Over 2300-years ago the father of medicine, Hippocrates made the statement that "all disorders start in the stomach". That statement is true today as it was long ago. Bronchial Asthma originates from and affliction of the stomach and gastro-intestinal tract. In many cases before the onset of the disease, patients will complain of indigestion, constipation or diarrhea abdominal pain, etc. Gastric secretion of Hydrochloric acid, following a standardized meal was studied in 200 Asthmatic children (ages 6 months to 12 years), and compared with a control group of 200 non-asthmatic children. Clinical studies show that 85% of the Asthmatic children had pH levels of Hydrochloric acid in their stomachs below normal, while only 2% of the non-asthmatic children has similar low acid levels. The study showed that the lack of sufficiently strong acid in the stomach (Hypochlorhydria) prevented the activation of the peptic enzymes. This resulted in incomplete digestion of the food and macromolecule absorption. Hypochlorhydria resulted in a substantial increase in the number and severity of food allergies, while simultaneously impairing the micronutrient nutrition. This incomplete breakdown of and conversion of food (Hypochlorhydria), and the accumulation of Phlegm, produced by a week digestive system results in the accumulation of pathological matter in the lungs (Asthma).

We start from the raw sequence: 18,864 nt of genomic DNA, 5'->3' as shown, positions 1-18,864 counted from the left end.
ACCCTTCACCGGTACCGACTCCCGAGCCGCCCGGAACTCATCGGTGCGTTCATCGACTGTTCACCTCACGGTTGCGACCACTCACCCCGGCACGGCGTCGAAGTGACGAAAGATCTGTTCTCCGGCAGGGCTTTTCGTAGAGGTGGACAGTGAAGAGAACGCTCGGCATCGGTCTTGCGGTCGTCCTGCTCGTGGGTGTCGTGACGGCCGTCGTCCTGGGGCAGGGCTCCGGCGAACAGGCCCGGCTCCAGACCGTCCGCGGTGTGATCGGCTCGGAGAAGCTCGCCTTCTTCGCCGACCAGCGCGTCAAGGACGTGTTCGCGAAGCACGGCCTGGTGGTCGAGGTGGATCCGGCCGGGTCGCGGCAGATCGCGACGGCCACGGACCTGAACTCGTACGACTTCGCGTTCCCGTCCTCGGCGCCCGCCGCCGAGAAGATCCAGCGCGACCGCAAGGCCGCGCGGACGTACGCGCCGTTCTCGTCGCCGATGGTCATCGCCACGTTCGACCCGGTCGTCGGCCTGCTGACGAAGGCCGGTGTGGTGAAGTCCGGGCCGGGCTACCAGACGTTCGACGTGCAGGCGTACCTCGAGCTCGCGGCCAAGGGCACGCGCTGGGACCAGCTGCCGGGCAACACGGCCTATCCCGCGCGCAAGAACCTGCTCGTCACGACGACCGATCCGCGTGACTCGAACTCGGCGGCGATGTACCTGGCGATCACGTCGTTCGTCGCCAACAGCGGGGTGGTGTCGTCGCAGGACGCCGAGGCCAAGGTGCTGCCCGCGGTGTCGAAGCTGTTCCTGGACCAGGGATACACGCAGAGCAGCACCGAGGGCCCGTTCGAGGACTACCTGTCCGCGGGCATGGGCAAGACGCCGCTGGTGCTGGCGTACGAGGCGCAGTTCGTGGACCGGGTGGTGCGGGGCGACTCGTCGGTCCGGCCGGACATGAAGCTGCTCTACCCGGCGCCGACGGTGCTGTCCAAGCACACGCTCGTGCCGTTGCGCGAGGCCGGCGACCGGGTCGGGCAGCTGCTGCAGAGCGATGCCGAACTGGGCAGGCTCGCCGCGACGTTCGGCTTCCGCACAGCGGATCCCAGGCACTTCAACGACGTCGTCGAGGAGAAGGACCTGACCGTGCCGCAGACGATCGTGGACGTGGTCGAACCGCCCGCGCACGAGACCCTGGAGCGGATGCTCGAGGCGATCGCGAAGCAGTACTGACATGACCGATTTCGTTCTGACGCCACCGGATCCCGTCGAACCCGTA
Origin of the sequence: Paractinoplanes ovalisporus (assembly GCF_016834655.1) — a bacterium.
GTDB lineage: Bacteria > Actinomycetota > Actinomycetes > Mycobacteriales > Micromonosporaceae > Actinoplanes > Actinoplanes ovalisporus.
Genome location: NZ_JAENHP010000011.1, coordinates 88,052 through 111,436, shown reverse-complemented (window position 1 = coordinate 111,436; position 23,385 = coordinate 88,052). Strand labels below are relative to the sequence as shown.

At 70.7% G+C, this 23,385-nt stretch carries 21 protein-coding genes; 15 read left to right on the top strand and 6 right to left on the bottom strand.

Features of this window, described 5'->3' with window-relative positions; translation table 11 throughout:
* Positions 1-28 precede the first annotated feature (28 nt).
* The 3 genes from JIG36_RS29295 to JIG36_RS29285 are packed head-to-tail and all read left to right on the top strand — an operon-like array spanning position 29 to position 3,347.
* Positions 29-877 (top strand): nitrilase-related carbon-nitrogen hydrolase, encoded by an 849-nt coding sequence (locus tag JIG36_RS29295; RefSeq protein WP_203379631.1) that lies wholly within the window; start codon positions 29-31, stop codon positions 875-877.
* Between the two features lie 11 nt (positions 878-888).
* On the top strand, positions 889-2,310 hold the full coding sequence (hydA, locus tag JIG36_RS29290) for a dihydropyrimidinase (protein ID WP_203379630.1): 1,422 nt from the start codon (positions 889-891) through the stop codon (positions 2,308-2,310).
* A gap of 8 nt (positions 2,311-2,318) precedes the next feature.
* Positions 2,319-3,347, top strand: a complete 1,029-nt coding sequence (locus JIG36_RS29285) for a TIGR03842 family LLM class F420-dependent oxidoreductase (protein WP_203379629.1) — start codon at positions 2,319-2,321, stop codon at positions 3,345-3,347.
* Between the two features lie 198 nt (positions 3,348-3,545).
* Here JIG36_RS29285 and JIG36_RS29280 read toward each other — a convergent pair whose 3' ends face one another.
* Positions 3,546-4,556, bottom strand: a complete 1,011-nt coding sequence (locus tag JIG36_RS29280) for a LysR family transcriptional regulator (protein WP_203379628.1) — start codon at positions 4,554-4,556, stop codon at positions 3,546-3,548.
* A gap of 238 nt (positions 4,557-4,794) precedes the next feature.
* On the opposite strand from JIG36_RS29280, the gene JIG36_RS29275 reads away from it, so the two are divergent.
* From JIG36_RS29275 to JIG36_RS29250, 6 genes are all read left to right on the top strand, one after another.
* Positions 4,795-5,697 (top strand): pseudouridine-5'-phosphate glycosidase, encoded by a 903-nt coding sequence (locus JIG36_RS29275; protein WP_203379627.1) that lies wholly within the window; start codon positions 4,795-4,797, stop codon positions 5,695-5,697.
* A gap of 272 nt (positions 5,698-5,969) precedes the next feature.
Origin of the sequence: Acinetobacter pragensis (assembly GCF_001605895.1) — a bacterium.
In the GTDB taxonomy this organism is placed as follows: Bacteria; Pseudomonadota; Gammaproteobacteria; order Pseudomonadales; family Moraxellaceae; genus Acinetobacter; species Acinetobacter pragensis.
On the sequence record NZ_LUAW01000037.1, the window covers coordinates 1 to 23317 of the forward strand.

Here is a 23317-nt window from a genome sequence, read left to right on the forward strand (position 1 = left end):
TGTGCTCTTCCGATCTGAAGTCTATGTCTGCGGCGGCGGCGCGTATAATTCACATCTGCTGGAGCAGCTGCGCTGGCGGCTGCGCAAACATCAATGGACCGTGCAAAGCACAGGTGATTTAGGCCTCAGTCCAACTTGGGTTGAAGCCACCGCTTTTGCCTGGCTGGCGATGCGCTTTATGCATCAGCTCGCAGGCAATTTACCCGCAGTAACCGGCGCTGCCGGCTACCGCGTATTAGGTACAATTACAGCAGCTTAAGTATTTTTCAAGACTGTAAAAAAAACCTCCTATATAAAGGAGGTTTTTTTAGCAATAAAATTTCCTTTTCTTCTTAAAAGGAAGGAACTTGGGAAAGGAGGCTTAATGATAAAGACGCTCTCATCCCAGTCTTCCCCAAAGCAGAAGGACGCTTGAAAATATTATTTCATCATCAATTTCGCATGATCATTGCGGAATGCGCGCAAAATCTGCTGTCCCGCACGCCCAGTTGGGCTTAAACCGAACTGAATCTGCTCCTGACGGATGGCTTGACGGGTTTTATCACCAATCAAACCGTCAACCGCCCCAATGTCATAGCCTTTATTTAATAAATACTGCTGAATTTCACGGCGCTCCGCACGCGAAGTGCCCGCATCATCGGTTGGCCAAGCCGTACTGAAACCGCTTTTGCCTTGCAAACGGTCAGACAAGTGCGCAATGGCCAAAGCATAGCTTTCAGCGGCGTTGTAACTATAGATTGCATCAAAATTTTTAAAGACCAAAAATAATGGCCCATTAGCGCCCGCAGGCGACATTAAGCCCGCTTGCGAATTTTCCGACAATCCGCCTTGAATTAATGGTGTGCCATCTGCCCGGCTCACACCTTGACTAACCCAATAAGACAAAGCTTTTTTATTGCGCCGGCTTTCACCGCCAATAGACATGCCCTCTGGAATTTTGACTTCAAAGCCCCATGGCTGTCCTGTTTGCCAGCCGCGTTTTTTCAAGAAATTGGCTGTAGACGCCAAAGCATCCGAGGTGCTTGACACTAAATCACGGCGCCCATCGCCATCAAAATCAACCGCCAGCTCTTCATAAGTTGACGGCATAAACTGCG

Clinical studies indicate that Allergens can be transferred from the mother, to the infant, during breast feeding. This is especially true when the nursing mother has Hypochlorhydria or Achlorhydria. Allergens that are normally eliminated in the stomach, by the hydrochloric acid and peptic enzymes are dumped into the digestive tract, where they are passed on to the newborn by breast feeding. It is vitally important the a pregnant or nursing mothers digestive process be working at its optimum level, to provide support and optimal health for the new born. Everyone should have a pH diagnostic test to determine the condition of their digestive process.